Objective: There is a great need for identification of biomarkers that could improve the prediction of early osteoarthritis (OA). We undertook this study to determine whether circulating levels of interleukin-6 (IL-6), tumor necrosis factor alpha (TNFalpha), and C-reactive protein (CRP) can serve as useful markers of radiographic knee OA (RKOA) in a normal human population.
Methods: RKOA data were obtained from the cohort of the Chingford Study, a prospective population-based study of healthy, middle-aged British women. The RKOA-affected status of the subjects was assessed using the Kellgren/Lawrence (K/L) grade as determined on radiographs obtained at baseline (n = 908) and at 10 years and 15 years thereafter. Serum levels of CRP, IL-6, and TNFalpha were assayed at 5, 8, and 15 years, using high-sensitivity commercial assays. A K/L grade of >or=2 in either knee was used as the outcome measure. Statistical analyses included analysis of variance for repeated measurements and logistic regression models, together with longitudinal modeling of dichotomous responses.
Results: During 15 years of followup, the prevalence of RKOA (K/L grade >or=2) increased from 14.7% to 48.7% (P < 0.00001 versus baseline). The body mass index (BMI) and circulating levels of CRP and IL-6 were consistently and significantly higher in subjects diagnosed as having RKOA. When multiple logistic regression was applied to the data, the variables of older age (P = 3.93 x 10(-5)), higher BMI at baseline (P = 0.0003), and increased levels of IL-6 at year 5 (P = 0.0129) were determined to be independent predictors of the appearance of RKOA at year 10. The results were fully confirmed using longitudinal modeling of repeated measurements of the data obtained at 3 visits. The odds ratio for RKOA in subjects whose IL-6 levels were in the fourth quartile of increasing levels (versus the first quartile) was 2.74 (95% confidence interval 1.94-3.87).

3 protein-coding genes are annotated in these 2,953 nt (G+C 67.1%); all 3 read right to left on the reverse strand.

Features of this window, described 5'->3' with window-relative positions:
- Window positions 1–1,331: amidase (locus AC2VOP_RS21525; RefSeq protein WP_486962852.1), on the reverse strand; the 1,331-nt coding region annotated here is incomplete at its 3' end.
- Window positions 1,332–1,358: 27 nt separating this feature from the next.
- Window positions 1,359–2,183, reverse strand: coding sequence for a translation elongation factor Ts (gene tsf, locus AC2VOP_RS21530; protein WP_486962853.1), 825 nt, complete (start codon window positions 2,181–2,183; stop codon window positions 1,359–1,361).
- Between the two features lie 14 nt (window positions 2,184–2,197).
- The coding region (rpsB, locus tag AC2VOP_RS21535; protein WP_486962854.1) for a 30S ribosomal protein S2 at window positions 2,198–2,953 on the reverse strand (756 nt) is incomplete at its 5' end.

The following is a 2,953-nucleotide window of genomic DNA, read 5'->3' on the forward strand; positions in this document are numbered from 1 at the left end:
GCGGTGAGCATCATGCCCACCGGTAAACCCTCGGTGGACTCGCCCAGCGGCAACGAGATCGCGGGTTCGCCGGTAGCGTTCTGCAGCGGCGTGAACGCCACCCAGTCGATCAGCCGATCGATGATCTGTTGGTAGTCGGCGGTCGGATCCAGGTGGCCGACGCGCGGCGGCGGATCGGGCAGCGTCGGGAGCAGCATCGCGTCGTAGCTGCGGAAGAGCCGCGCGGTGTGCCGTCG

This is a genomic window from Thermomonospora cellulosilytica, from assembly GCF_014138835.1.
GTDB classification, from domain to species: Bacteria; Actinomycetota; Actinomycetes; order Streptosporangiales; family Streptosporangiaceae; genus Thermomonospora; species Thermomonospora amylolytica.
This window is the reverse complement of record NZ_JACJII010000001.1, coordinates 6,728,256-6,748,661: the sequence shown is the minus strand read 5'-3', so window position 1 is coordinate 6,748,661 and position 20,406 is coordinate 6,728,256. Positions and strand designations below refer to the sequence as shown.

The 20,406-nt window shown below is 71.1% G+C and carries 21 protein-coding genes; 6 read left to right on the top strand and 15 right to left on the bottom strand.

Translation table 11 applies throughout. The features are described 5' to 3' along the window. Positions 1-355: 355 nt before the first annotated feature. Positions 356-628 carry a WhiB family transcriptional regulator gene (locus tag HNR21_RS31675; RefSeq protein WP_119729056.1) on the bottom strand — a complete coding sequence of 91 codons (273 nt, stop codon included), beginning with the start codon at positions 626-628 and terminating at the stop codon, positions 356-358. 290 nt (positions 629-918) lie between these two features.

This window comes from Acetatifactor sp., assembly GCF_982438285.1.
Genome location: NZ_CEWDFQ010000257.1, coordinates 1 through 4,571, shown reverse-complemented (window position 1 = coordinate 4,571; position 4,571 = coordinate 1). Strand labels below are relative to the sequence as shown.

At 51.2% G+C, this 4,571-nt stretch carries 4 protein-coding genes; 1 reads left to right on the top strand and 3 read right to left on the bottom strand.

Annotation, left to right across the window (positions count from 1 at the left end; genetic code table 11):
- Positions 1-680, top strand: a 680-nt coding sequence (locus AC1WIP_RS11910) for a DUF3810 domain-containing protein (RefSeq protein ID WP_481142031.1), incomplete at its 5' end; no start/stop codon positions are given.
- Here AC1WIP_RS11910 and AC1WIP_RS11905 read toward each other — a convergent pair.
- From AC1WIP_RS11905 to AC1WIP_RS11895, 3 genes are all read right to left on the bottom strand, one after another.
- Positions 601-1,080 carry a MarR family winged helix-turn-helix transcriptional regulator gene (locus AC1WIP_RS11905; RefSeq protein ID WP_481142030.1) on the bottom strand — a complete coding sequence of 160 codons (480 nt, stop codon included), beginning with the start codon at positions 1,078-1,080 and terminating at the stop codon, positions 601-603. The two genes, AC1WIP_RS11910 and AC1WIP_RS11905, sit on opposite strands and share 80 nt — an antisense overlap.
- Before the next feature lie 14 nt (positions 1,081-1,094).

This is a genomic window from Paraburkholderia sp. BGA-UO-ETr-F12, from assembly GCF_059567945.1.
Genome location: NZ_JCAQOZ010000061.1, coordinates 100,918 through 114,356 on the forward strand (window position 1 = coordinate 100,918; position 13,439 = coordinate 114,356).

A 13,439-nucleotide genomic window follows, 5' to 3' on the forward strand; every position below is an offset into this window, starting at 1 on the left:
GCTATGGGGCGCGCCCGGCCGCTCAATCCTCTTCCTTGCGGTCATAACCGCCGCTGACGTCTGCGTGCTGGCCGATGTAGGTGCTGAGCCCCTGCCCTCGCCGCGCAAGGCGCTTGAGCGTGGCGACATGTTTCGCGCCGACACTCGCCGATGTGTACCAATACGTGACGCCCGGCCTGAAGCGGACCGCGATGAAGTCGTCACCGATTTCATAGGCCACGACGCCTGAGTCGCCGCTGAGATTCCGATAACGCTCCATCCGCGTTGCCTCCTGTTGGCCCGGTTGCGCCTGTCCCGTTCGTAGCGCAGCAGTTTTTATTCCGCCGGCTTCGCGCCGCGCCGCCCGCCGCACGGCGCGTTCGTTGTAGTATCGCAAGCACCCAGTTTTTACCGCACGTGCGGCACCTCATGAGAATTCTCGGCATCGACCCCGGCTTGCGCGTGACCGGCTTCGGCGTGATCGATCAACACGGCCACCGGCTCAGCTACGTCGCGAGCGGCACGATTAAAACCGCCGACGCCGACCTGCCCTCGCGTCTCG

Conclusion: This followup study showed that individuals were more likely to be diagnosed as having RKOA if they had a higher BMI and increased circulating levels of IL-6. These results should stimulate more work on IL-6 as a potential therapeutic target.